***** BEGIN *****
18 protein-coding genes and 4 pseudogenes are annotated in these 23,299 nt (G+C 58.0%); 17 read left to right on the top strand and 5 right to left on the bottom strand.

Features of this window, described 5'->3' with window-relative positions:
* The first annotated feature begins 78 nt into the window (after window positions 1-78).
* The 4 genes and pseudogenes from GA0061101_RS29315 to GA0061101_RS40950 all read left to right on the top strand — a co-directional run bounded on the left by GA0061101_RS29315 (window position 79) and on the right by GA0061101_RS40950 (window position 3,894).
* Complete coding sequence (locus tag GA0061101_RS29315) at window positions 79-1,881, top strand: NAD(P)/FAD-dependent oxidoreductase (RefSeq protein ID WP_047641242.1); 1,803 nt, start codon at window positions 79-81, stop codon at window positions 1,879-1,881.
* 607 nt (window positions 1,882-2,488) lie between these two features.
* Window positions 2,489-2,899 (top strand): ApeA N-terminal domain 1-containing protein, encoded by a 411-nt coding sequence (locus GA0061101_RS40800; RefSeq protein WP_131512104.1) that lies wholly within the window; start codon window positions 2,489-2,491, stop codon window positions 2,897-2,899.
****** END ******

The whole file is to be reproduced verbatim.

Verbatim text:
18 protein-coding genes and 4 pseudogenes are annotated in these 23,299 nt (G+C 58.0%); 17 read left to right on the top strand and 5 right to left on the bottom strand.

Features of this window, described 5'->3' with window-relative positions:
* The first annotated feature begins 78 nt into the window (after window positions 1-78).
* The 4 genes and pseudogenes from GA0061101_RS29315 to GA0061101_RS40950 all read left to right on the top strand — a co-directional run bounded on the left by GA0061101_RS29315 (window position 79) and on the right by GA0061101_RS40950 (window position 3,894).
* Complete coding sequence (locus tag GA0061101_RS29315) at window positions 79-1,881, top strand: NAD(P)/FAD-dependent oxidoreductase (RefSeq protein ID WP_047641242.1); 1,803 nt, start codon at window positions 79-81, stop codon at window positions 1,879-1,881.
* 607 nt (window positions 1,882-2,488) lie between these two features.
* Window positions 2,489-2,899 (top strand): ApeA N-terminal domain 1-containing protein, encoded by a 411-nt coding sequence (locus GA0061101_RS40800; RefSeq protein WP_131512104.1) that lies wholly within the window; start codon window positions 2,489-2,491, stop codon window positions 2,897-2,899.